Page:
I answered the phone, knowing who it was.
”Hey Kevin, ‘sup?”

Allison, how’s it going? Any updates? I don’t have long.”

“Here, chat with Mom first. I can always e-mail you.”

“Is she good today? She gonna know who I am?”

She just woke up from a nap. I’m not sure.”

I handed the phone to my mother, who
was standing next to me humming an indistinct melody during my chat. Her calm demeanor told me one thing: she wouldn’t know who Kevin was. Probably better for both of them. But she’d enjoy the ending, when he said, “I love you.” I’d taught him to leave off the
at the end of that sentiment so she could turn him into whomever she wanted, maybe even her son.

“I love you, too,” she said
after a brief conversation. She smiled from somewhere far away and handed the phone back to me before shuffling over to another corner of the kitchen.

“Guess who I talked to today?”
I said into the phone.

No time for guessing games, Alley Cat. Hit me with the 4-1-1.”

Stay up to date, Kevin. No one says 4-1-1 anymore.”

He sighed, his
tolerance filled with the weird love we had for each other.

Enzo Rodriguez.”

Excellent. You know, I still blame him for half the shit that went down that night. Breaking out that gut-eating, corrosive garbage that his squirrelly uncle brewed.”

Might have been more squirrelly than you knew,” I said, picturing the faceless chipmunks. “Anyway, you were right. He’s in town for his cousin’s wedding. In fact, he’s staying all week to help get his aunt set up in a new business venture.”

“He have anything new to add? I really think he might be key since he
’s the only one with any memory of that night.”

“He seemed guarded when
we talked. The only lie I know of was in your favor. He didn’t tell the police that you and Dad joked about getting revenge on Bobby.”

That’s good, I guess. He thought Bobby was a jerk, too. But you can be sure he lied for some reason of his own, like everyone else. What about Smitty or even Shelby’s family? Anything there?”

I almost laughed at Kevin’s enthusiasm. Quite a contrast to the guy who’d spent the last
decade and a half living day to day on the road, never knowing where his next meal or paycheck would come from—though often, it’d be from the same person. After Dad got arrested and Kevin had realized the gravity of the situation, he’d written to East Carolina University and told them he needed to defer admission. I’d often wondered who was on the receiving end of that letter. They must have grabbed the official Student Deferral Form and scanned the preprinted choices under
Reasons for Deferral.
Had they taken the time to read through
Can’t Afford Tuition, Prior Commitment
Attending Community College,
and then been disappointed when they couldn’t find the box for
Attending Father’s Murder Trial
? They’d probably shrugged, checked
, and shoved Kevin’s file into a long-forgotten drawer. That was the last attention anyone had paid to Kevin’s future.

After the trial ended, h
e’d taken one of the old fixer-uppers from the garage and hit the road with fewer coins in his pocket than plans in his head. Whereas I’d chosen to get lost in the city, he’d opted for the anonymity of the country, taking advantage of small-town America’s acceptance of the wandering layman. Folks knew to ask minimal questions, to hire on a weekly basis, and to always pay in cash. Never short on jobs or women, Kevin worked in construction, at factories, on farms, and of course, as a mechanic whenever he could. Chalked up over 300,000 miles on that car. He sent my mother money and called faithfully every two weeks. Checked in with me electronically as often as not and we gelled into a years-long, sarcastic back-and-forth, expertly playing the roles of normal siblings. Denial and indifference acted as the outer wrapping for our familial cord. If either of us deigned to whine about our circumstances, the other was required to respond with lighthearted derision. It had rarely happened.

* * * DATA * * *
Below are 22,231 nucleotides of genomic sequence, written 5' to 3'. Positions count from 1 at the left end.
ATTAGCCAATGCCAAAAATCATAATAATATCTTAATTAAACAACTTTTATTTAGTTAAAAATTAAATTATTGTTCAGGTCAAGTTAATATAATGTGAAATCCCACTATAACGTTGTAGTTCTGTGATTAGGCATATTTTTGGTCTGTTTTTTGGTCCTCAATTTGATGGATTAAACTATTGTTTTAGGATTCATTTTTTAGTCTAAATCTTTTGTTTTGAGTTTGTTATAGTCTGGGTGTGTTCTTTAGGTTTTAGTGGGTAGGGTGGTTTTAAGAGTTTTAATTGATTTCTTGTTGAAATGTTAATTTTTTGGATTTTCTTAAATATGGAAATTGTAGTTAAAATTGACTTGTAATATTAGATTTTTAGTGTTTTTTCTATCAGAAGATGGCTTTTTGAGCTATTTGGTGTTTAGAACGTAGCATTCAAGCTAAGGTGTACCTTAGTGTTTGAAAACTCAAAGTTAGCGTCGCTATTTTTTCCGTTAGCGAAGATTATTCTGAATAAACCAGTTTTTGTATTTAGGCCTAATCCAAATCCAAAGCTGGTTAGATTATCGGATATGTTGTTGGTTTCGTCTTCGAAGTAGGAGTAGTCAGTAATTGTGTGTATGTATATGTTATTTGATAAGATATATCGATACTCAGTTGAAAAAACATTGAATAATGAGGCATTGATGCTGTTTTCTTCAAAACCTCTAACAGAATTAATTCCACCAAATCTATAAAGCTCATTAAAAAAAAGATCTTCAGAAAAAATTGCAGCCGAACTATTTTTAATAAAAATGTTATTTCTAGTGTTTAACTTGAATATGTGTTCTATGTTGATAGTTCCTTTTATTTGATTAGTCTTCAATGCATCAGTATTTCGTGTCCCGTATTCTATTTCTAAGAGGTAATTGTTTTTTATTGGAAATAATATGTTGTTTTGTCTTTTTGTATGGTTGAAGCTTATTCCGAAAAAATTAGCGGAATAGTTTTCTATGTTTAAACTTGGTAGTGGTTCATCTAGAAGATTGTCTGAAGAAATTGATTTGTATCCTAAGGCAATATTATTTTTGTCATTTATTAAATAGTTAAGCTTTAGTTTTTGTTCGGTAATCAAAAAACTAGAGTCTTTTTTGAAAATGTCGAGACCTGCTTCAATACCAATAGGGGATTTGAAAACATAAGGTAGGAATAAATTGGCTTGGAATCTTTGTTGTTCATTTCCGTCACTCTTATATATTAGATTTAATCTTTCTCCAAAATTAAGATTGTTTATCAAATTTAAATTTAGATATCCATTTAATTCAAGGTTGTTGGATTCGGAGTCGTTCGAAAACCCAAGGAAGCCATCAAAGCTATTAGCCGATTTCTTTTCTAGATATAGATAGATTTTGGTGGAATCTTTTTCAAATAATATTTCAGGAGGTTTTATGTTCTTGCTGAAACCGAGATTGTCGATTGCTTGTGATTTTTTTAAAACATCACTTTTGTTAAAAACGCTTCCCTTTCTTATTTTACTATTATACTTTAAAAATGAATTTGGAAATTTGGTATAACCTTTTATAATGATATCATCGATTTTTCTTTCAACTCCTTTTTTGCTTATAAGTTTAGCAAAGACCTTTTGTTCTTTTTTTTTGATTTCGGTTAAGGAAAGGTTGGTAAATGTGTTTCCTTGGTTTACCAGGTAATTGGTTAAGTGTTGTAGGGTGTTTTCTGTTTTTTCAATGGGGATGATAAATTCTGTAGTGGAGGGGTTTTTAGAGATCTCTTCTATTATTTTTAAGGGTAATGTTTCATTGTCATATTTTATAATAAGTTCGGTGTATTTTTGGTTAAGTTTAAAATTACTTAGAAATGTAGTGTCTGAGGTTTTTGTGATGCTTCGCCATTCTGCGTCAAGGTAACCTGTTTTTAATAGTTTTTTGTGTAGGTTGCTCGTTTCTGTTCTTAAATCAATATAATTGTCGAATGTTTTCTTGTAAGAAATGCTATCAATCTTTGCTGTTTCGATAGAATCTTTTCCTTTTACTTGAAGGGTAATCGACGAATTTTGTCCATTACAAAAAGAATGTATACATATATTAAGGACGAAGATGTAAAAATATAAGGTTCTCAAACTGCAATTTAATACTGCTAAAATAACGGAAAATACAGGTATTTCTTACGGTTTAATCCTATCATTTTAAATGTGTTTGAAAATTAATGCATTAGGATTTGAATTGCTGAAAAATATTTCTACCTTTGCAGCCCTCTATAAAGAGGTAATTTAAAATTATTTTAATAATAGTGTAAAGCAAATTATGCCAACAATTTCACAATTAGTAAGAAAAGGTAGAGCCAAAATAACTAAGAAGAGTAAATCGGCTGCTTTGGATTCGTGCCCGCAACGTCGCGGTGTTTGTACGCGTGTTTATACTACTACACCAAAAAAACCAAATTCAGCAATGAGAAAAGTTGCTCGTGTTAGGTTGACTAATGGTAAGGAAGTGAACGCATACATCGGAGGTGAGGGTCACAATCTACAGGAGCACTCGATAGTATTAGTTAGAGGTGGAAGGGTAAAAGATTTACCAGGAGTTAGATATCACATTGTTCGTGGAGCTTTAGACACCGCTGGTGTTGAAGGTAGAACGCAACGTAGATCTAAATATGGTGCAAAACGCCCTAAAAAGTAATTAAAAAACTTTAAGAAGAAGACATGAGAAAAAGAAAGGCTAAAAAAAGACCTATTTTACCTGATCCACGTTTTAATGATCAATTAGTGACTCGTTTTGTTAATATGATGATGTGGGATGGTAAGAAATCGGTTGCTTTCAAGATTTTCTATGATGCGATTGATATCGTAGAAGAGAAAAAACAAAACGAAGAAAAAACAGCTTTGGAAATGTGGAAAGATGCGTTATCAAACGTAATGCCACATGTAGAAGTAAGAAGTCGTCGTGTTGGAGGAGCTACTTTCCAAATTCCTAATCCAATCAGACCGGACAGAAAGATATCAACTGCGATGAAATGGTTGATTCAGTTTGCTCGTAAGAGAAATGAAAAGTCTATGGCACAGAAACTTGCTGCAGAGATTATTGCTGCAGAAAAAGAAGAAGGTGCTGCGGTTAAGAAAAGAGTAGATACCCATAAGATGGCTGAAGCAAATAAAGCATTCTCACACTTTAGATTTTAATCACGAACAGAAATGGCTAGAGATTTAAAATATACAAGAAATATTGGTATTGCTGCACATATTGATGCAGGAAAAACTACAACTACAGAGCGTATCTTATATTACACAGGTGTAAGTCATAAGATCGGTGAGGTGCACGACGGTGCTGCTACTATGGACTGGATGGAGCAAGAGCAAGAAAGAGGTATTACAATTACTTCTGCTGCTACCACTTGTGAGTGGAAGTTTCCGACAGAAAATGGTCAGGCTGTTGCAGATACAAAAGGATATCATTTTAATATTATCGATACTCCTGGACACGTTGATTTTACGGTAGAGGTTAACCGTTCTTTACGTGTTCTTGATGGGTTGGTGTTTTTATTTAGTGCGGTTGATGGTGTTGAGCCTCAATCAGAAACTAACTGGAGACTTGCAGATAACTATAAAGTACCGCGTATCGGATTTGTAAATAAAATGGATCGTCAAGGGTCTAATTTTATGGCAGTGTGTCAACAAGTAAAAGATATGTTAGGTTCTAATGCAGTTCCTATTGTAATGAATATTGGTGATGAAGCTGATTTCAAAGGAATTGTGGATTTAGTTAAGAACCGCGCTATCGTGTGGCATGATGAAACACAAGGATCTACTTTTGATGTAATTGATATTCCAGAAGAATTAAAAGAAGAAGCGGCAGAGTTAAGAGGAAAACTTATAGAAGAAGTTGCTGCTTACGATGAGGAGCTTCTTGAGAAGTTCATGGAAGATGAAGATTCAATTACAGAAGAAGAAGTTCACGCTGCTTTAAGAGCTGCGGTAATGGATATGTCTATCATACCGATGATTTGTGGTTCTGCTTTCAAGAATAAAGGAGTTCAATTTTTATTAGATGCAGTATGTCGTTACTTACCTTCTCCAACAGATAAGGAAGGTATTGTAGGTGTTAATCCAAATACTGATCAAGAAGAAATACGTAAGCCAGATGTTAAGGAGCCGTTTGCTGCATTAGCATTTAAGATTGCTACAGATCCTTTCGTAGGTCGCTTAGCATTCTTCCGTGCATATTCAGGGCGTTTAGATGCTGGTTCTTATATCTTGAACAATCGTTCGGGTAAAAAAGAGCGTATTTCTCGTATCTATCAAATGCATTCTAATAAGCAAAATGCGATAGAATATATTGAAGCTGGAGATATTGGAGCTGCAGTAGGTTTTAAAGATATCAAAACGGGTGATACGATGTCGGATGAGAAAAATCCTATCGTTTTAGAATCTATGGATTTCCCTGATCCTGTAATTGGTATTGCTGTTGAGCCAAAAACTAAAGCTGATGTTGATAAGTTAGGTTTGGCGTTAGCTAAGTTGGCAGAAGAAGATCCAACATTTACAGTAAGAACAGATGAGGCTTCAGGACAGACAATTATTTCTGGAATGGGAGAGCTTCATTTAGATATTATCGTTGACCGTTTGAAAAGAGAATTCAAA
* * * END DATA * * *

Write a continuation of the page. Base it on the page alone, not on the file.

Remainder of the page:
To hear Kevin now, pestering me for leads on
this dusty case so he could settle that rattling in his head, well, it was a foreign relationship I still didn’t know how to handle.

Hey Kev,” I said, “it’s not some warped game. I can’t call all the suspects to the library and spout off a bunch of theories until one of them waves a candlestick and declares they did it in the parlor.”

“Yeah, sorry. Every day
here feels like eternity. I forget you have the real world to navigate.”

“I plan to see Smitty, but I’m sure he’ll be well-guarded by his
Mama Bear. And as for Shelby Anderson, I barely knew her or her family. That might be a tough one.”

“All right, Allison.
Just do the best you can.”

We hung up. My mother stood next to me, sipping tea. I didn’t know if she’d just brewed it or if it
was a reheated cup that had sat on the counter since this morning. Multiple mugs often dotted the kitchen as she seemed to draw more comfort from cradling the warm ceramic than from consuming the contents. Steam rose up and curled in front of the delicate worry lines permanently etched between her brows.

“Kevin was a good boy,” she said as if I’d suggested otherwise. “
Never hurt anyone. But that Bobby. That Bobby was a rat.” Ah, the clear signal that she was in one of her spells. She never spoke negatively of Bobby Kettrick in lucid moments. If anything, she assigned him attributes he’d never possessed, like humility and kindness.

negotiated the length of the kitchen to go join Selena in front of the TV while I went to my room to read Smitty’s statements and testimony. I needed to be ready for his lies. I’d never liked Smitty. Nothing substantive to him, not enough there to dig one’s teeth into. Like a mood ring, he’d turn whatever color necessary to reflect the people around him, none of it meaning anything real. Besides, I’d learned in science class that a mood ring just reflected the temperature of the person wearing it. I used to long for the one I wore as a child to turn violet or blue, meaning happy or relaxed, but it had always divulged an overcast black, the symbolic color for tense and harassed, because I never warmed up.

My goal tomorrow was to
turn Smitty all sorts of red.

BOOK: Raveled
12.68Mb size Format: txt, pdf, ePub